More

New Anti-Gravity Treadmill Accelarates Rehabilitation for Orthopedic Patients at St. Charles

A treadmill that makes you feel up to 80% lighter with just one use may seem like a dream for anyone who is looking to lose weight. But this advanced technology is more than a work of fiction.

The AlterG Anti-gravity Treadmill® is now a reality and it is available at St. Charles Rehabilitation, where physical therapists use it to return patients with orthopedic conditions to walking or running sooner following a muscle or bone injury.

“With an anti-gravity treadmill, patients who had ligament reconstruction surgery are back to running two months after the procedure. We normally may not attempt this until three or four months,” said Kaan Celebi, DPT, OCS, SCS, CSCS, Clinical Coordinator, St. Charles Rehabilitation.

The key to making this accelerated rehabilitation safe for patients is the way therapists can use the treadmill to precisely control how much stress is put on the lower body when reintroducing the patient to walking and running. Originally created to train astronauts for walking in space, the AlterG Anti-Gravity® treadmill works similarly to aquatic therapy, in which patients are suspended in water to gain weightlessness. However, instead of submerging their lower bodies in water, patients using the AlterG are encased in a “balloon” from the waist down and then nearly lifted off the treadmill using air pressure inside the balloon. While patients’ feet never completely leave the ground, the air pressure adjusts patients’ weight, making them temporarily lighter on their feet.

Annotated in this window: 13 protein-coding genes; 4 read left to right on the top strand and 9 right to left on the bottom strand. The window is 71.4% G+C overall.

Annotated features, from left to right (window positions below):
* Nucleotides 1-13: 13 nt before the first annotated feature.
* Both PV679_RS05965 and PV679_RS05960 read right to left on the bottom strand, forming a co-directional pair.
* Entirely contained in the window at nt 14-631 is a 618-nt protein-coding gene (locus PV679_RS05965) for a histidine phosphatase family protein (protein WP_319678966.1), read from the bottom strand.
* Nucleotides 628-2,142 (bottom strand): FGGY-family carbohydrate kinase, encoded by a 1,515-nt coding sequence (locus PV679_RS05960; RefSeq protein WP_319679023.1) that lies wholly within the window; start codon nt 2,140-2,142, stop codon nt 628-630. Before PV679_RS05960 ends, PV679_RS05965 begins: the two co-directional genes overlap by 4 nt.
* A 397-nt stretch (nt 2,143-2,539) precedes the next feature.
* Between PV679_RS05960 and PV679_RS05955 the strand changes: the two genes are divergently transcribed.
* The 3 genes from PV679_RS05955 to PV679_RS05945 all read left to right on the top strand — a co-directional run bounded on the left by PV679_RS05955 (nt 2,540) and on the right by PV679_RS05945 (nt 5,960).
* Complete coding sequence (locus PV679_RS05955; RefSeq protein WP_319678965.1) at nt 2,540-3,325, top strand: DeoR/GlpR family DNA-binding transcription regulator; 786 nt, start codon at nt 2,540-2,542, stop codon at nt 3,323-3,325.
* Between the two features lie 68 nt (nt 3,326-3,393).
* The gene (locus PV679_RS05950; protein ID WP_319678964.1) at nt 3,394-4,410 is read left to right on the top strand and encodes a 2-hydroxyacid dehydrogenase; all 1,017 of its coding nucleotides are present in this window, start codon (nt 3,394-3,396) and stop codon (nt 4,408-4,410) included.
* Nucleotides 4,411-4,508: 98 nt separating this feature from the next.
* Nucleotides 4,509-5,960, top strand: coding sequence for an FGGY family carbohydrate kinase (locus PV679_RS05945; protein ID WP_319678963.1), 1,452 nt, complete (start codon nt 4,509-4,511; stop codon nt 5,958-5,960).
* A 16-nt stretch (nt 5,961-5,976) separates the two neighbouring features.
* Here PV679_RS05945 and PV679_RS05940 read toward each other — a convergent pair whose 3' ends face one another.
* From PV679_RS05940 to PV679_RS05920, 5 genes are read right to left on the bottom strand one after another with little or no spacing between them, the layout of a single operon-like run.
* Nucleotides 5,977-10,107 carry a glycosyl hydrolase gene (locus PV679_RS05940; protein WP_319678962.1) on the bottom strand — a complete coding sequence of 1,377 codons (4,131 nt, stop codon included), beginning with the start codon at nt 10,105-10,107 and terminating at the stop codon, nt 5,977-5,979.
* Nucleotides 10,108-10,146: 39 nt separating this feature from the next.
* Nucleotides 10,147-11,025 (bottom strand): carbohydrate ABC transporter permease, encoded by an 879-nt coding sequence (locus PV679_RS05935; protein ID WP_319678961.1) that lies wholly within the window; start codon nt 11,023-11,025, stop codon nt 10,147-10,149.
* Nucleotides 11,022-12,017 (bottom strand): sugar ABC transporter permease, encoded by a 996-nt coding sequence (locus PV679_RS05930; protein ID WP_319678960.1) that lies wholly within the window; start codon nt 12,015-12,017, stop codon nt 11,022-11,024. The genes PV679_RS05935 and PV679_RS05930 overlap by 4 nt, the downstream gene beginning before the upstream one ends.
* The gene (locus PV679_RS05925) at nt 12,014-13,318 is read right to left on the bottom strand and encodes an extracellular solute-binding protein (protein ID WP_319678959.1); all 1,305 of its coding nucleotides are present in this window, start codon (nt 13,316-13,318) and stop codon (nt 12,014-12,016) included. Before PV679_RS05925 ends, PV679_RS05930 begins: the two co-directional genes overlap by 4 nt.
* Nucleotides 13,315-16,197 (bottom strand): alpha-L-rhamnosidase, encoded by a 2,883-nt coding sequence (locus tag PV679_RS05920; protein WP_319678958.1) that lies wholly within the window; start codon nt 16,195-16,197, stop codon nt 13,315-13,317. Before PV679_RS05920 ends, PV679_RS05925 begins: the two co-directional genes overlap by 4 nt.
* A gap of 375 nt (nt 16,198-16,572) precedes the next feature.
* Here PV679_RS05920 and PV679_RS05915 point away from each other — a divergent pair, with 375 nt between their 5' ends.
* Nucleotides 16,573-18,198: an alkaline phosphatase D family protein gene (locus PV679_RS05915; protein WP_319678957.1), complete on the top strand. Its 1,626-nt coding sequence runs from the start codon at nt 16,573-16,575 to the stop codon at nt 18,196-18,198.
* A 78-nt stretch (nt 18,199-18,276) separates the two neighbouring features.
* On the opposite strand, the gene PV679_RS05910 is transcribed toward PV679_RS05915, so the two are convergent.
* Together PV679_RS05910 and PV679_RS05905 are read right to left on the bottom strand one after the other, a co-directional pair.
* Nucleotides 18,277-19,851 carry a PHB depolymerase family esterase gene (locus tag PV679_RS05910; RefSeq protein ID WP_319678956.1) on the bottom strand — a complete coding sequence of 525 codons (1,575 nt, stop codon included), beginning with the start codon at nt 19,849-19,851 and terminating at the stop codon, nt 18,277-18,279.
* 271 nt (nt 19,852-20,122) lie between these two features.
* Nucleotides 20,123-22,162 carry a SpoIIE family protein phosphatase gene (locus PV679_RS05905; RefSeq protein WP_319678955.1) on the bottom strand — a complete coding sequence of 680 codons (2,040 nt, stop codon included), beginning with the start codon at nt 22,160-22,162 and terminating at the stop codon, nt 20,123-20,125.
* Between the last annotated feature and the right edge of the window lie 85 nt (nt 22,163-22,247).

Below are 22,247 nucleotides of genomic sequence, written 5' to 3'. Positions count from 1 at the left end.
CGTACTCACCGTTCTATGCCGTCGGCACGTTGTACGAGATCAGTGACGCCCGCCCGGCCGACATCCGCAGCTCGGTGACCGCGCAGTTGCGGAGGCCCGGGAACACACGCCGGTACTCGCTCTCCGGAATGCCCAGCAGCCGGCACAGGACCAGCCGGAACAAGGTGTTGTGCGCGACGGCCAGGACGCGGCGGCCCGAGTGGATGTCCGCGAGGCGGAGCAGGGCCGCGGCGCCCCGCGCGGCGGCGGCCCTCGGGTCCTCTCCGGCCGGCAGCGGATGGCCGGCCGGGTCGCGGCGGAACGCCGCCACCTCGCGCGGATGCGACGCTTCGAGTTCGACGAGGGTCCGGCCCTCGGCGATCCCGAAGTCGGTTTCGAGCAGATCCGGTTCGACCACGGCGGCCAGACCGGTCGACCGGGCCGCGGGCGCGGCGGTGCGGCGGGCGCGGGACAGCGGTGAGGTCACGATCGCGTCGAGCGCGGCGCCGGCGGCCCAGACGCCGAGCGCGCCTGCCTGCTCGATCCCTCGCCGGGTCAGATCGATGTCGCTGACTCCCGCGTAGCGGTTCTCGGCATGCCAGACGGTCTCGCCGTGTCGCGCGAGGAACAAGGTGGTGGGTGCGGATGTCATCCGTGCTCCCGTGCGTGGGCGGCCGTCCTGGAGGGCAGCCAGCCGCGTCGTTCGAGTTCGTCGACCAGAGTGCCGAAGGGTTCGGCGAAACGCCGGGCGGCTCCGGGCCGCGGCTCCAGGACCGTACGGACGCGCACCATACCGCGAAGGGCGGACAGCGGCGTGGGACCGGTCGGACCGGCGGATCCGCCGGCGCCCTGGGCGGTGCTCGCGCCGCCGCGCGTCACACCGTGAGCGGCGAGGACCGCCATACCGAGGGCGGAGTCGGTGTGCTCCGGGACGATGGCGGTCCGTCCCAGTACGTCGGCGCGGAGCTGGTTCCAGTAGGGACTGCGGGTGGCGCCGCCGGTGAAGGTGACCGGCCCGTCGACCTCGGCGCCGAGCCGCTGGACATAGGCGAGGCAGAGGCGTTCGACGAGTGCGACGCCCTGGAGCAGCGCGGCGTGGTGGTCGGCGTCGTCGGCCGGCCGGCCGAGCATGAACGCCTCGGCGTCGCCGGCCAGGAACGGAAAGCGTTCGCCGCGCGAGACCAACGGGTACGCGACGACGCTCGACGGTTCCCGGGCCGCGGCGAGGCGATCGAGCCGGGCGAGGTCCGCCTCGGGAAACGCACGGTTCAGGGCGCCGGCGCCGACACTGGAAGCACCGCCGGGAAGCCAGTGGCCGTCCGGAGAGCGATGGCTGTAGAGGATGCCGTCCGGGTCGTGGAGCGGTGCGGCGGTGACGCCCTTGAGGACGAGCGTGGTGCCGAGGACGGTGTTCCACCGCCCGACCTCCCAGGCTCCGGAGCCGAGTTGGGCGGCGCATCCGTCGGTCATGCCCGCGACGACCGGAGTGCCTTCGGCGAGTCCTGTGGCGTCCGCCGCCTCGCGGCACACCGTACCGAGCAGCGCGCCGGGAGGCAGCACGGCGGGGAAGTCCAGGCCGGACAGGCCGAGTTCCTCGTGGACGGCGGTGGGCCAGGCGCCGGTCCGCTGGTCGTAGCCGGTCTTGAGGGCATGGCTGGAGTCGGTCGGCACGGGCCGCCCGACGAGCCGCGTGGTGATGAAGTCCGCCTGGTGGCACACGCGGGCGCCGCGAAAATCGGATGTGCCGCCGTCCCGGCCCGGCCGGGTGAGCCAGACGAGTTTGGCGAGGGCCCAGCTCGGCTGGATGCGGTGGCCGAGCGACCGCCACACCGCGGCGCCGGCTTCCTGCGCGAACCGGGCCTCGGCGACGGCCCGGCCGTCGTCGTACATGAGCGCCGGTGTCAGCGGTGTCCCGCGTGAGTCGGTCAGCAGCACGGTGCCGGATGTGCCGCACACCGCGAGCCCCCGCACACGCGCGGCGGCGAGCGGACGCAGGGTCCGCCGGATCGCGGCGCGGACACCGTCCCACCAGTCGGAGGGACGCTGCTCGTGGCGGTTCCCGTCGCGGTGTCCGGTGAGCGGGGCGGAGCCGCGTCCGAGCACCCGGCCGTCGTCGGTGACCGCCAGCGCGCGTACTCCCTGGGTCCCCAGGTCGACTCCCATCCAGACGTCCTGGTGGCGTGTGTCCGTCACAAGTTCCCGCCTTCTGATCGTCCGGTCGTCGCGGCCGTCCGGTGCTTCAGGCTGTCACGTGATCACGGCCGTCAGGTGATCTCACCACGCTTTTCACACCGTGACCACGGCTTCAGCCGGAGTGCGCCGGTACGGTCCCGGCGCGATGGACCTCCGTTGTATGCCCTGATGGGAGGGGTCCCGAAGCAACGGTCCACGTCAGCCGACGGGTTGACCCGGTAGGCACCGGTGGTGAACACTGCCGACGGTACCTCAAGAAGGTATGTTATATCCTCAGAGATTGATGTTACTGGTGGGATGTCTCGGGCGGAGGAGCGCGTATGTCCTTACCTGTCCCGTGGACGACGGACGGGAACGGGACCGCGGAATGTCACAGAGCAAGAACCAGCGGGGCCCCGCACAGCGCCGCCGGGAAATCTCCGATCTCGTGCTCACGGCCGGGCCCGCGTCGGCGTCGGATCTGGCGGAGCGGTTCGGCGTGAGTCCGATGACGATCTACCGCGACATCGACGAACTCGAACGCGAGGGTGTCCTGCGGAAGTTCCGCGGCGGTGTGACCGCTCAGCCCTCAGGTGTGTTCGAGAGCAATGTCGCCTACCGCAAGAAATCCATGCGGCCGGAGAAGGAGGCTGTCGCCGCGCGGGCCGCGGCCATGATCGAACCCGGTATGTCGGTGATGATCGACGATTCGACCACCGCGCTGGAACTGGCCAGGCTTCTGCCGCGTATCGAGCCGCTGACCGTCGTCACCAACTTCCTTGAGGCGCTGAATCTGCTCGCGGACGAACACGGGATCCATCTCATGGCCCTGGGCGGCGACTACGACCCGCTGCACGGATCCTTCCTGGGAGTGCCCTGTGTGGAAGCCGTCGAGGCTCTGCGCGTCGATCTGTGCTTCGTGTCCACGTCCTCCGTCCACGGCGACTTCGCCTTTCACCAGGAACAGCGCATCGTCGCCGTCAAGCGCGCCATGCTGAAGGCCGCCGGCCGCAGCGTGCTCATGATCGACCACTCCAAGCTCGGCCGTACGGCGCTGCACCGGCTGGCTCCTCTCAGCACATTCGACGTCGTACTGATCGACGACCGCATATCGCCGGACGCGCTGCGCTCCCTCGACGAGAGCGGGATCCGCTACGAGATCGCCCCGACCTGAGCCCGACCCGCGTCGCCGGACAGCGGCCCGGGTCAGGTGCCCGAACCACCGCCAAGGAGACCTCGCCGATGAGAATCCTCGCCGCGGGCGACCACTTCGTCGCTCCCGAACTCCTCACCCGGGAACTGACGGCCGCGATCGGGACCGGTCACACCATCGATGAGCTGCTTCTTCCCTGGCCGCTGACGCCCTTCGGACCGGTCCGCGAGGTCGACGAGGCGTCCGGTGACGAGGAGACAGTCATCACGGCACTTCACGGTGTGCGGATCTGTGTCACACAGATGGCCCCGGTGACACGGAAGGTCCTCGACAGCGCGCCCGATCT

“We can reduce a patient’s body weight by a specific percentage, which is harder to do in water and more precise than relying on a patient to walk across the room on their injured leg using what they perceive to be 20% of their body weight,” said Celebi. “Having this much control is especially important for running, where the force of landing is about three times your body weight.”

While St. Charles is using the AlterG for patients who have had joint surgery or suffer from minor ankle sprains and muscles strains, the technology also has potential to help less active patients with other types of orthopedic conditions.

Celebi explained, saying, “The literature has shown successful outcomes with the elderly population suffering from spinal stenosis, a condition in which the bones in the spine become more compact, pinching nerves and making it painful to stand or move. Research is finding that using anti-gravity technology to unweight the patient and perform gradual gait training slowly increases older patients’ tolerance to standing and walking.”

For more information about rehabilitation at St. Charles Hospital, please call (631) 474-6797.